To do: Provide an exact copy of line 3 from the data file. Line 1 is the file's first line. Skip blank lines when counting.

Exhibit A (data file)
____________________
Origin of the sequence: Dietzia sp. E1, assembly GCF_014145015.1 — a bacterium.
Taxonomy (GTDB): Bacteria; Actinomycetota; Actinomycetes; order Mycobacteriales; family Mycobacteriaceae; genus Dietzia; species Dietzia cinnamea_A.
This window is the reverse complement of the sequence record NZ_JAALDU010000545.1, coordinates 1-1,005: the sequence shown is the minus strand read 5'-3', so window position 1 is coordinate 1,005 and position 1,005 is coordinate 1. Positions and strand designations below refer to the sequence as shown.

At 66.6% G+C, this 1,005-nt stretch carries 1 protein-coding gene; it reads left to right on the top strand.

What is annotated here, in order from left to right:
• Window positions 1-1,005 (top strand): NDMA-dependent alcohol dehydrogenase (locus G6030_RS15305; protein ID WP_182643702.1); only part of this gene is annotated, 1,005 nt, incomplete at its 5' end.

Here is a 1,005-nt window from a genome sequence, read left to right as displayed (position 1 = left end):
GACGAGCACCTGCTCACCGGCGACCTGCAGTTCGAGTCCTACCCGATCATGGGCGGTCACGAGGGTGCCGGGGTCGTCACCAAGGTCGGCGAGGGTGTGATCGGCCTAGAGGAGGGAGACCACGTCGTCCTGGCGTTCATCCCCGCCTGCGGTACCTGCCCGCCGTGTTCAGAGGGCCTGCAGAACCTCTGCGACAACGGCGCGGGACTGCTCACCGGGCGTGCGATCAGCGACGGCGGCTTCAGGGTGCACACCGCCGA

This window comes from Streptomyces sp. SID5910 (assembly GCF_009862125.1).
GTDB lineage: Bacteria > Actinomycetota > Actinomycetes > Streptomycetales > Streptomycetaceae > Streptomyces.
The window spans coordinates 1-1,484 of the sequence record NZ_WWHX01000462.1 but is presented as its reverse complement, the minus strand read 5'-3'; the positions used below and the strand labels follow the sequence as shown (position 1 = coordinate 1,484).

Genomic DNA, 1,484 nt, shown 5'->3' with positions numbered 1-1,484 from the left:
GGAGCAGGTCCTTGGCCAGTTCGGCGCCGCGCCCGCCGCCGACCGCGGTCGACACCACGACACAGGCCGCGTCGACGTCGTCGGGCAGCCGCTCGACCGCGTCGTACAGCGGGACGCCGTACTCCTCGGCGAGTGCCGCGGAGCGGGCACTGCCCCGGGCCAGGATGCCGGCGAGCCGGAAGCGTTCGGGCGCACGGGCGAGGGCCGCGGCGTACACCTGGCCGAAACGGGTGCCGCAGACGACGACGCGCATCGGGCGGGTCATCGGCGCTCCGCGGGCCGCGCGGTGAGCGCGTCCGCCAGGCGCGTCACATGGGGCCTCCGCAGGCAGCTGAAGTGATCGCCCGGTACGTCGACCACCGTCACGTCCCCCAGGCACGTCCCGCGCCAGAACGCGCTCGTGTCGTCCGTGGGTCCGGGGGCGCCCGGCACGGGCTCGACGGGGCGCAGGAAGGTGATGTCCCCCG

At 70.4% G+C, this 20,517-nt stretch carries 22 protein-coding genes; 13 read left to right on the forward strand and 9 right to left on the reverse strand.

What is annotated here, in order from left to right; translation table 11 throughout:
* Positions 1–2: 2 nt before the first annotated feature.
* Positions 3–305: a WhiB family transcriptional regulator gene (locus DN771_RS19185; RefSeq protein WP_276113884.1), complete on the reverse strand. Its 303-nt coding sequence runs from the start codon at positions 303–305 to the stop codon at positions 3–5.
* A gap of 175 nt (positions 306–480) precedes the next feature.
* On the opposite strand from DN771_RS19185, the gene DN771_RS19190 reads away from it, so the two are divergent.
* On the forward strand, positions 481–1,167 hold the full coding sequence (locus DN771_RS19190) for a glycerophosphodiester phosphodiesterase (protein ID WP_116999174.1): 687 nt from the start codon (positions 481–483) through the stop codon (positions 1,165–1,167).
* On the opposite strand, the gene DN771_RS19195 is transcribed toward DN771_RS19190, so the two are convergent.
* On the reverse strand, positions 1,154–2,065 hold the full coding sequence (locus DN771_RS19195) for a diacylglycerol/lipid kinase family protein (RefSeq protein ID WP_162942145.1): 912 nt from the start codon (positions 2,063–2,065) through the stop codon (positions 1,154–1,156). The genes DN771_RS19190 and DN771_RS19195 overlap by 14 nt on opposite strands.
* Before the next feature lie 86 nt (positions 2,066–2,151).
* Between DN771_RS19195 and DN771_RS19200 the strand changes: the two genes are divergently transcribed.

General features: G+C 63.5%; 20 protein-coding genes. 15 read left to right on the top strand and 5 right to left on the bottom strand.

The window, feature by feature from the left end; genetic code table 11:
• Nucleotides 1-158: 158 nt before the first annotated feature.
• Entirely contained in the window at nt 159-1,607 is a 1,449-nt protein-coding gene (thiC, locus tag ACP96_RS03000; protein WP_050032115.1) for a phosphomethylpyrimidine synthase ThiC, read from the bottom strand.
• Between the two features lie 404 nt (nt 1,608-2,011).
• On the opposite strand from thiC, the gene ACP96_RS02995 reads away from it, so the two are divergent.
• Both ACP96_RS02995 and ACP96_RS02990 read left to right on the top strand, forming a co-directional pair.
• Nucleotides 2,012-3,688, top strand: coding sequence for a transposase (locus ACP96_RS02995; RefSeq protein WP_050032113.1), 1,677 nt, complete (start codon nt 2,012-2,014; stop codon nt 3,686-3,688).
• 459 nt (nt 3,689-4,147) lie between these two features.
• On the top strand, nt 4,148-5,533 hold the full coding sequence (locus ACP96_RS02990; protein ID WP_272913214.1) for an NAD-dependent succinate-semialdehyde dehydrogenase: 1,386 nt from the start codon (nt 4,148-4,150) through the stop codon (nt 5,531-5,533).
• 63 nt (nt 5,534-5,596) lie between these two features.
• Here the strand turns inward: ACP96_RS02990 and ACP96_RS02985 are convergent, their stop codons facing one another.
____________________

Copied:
This window is the reverse complement of the sequence record NZ_JAALDU010000545.1, coordinates 1-1,005: the sequence shown is the minus strand read 5'-3', so window position 1 is coordinate 1,005 and position 1,005 is coordinate 1. Positions and strand designations below refer to the sequence as shown.